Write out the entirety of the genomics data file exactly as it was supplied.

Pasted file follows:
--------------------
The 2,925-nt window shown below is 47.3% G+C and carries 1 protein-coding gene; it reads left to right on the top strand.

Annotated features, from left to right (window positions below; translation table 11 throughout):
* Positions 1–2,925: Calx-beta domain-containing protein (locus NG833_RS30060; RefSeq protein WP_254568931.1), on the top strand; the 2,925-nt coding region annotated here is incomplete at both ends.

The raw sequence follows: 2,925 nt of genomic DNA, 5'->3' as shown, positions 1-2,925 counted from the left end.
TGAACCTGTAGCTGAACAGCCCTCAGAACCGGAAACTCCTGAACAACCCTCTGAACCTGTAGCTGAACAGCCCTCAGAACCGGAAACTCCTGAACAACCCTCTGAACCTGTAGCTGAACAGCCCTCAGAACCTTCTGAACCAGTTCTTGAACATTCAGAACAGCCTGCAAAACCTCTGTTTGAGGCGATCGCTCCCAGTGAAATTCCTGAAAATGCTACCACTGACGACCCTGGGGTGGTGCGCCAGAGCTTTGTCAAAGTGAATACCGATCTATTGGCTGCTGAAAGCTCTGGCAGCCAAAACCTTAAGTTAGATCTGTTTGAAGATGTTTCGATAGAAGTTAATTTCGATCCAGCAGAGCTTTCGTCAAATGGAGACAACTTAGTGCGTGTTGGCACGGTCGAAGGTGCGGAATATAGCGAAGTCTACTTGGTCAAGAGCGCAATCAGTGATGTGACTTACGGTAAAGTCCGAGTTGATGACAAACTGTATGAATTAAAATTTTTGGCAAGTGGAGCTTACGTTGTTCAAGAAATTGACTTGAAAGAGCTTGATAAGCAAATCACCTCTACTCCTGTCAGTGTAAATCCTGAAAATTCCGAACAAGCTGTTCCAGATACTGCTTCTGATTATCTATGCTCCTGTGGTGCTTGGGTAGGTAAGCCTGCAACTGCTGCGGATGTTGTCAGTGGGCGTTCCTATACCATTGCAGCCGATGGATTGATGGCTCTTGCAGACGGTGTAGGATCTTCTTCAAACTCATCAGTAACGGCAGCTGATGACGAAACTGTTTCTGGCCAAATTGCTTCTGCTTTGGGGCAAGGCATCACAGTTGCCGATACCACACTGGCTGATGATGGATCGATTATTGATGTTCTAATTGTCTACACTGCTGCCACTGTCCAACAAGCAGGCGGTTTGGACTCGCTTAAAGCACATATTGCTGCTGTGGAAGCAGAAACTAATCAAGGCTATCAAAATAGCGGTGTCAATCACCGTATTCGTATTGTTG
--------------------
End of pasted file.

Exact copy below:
The 2,925-nt window shown below is 47.3% G+C and carries 1 protein-coding gene; it reads left to right on the top strand.

Annotated features, from left to right (window positions below; translation table 11 throughout):
* Positions 1–2,925: Calx-beta domain-containing protein (locus NG833_RS30060; RefSeq protein WP_254568931.1), on the top strand; the 2,925-nt coding region annotated here is incomplete at both ends.

The raw sequence follows: 2,925 nt of genomic DNA, 5'->3' as shown, positions 1-2,925 counted from the left end.
TGAACCTGTAGCTGAACAGCCCTCAGAACCGGAAACTCCTGAACAACCCTCTGAACCTGTAGCTGAACAGCCCTCAGAACCGGAAACTCCTGAACAACCCTCTGAACCTGTAGCTGAACAGCCCTCAGAACCTTCTGAACCAGTTCTTGAACATTCAGAACAGCCTGCAAAACCTCTGTTTGAGGCGATCGCTCCCAGTGAAATTCCTGAAAATGCTACCACTGACGACCCTGGGGTGGTGCGCCAGAGCTTTGTCAAAGTGAATACCGATCTATTGGCTGCTGAAAGCTCTGGCAGCCAAAACCTTAAGTTAGATCTGTTTGAAGATGTTTCGATAGAAGTTAATTTCGATCCAGCAGAGCTTTCGTCAAATGGAGACAACTTAGTGCGTGTTGGCACGGTCGAAGGTGCGGAATATAGCGAAGTCTACTTGGTCAAGAGCGCAATCAGTGATGTGACTTACGGTAAAGTCCGAGTTGATGACAAACTGTATGAATTAAAATTTTTGGCAAGTGGAGCTTACGTTGTTCAAGAAATTGACTTGAAAGAGCTTGATAAGCAAATCACCTCTACTCCTGTCAGTGTAAATCCTGAAAATTCCGAACAAGCTGTTCCAGATACTGCTTCTGATTATCTATGCTCCTGTGGTGCTTGGGTAGGTAAGCCTGCAACTGCTGCGGATGTTGTCAGTGGGCGTTCCTATACCATTGCAGCCGATGGATTGATGGCTCTTGCAGACGGTGTAGGATCTTCTTCAAACTCATCAGTAACGGCAGCTGATGACGAAACTGTTTCTGGCCAAATTGCTTCTGCTTTGGGGCAAGGCATCACAGTTGCCGATACCACACTGGCTGATGATGGATCGATTATTGATGTTCTAATTGTCTACACTGCTGCCACTGTCCAACAAGCAGGCGGTTTGGACTCGCTTAAAGCACATATTGCTGCTGTGGAAGCAGAAACTAATCAAGGCTATCAAAATAGCGGTGTCAATCACCGTATTCGTATTGTTG